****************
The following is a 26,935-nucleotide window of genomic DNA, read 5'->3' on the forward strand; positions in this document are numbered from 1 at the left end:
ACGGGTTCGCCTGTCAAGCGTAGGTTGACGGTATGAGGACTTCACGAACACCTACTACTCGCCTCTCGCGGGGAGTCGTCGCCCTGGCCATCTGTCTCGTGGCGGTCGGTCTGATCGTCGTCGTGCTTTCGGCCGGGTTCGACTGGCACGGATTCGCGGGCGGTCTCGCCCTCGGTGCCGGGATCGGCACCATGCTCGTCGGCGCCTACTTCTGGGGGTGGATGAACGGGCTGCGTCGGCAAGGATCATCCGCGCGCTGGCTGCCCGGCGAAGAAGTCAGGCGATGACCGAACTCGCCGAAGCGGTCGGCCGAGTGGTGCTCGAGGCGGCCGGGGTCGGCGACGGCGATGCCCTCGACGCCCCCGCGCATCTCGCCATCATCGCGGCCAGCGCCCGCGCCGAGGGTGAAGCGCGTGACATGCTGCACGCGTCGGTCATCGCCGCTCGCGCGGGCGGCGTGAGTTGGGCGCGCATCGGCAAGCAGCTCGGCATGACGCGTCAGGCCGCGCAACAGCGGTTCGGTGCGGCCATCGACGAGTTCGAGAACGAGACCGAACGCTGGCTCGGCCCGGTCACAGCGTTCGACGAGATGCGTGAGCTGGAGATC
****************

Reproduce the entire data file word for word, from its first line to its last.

The following is a 26,935-nucleotide window of genomic DNA, read 5'->3' on the forward strand; positions in this document are numbered from 1 at the left end:
ACGGGTTCGCCTGTCAAGCGTAGGTTGACGGTATGAGGACTTCACGAACACCTACTACTCGCCTCTCGCGGGGAGTCGTCGCCCTGGCCATCTGTCTCGTGGCGGTCGGTCTGATCGTCGTCGTGCTTTCGGCCGGGTTCGACTGGCACGGATTCGCGGGCGGTCTCGCCCTCGGTGCCGGGATCGGCACCATGCTCGTCGGCGCCTACTTCTGGGGGTGGATGAACGGGCTGCGTCGGCAAGGATCATCCGCGCGCTGGCTGCCCGGCGAAGAAGTCAGGCGATGACCGAACTCGCCGAAGCGGTCGGCCGAGTGGTGCTCGAGGCGGCCGGGGTCGGCGACGGCGATGCCCTCGACGCCCCCGCGCATCTCGCCATCATCGCGGCCAGCGCCCGCGCCGAGGGTGAAGCGCGTGACATGCTGCACGCGTCGGTCATCGCCGCTCGCGCGGGCGGCGTGAGTTGGGCGCGCATCGGCAAGCAGCTCGGCATGACGCGTCAGGCCGCGCAACAGCGGTTCGGTGCGGCCATCGACGAGTTCGAGAACGAGACCGAACGCTGGCTCGGCCCGGTCACAGCGTTCGACGAGATGCGTGAGCTGGAGATC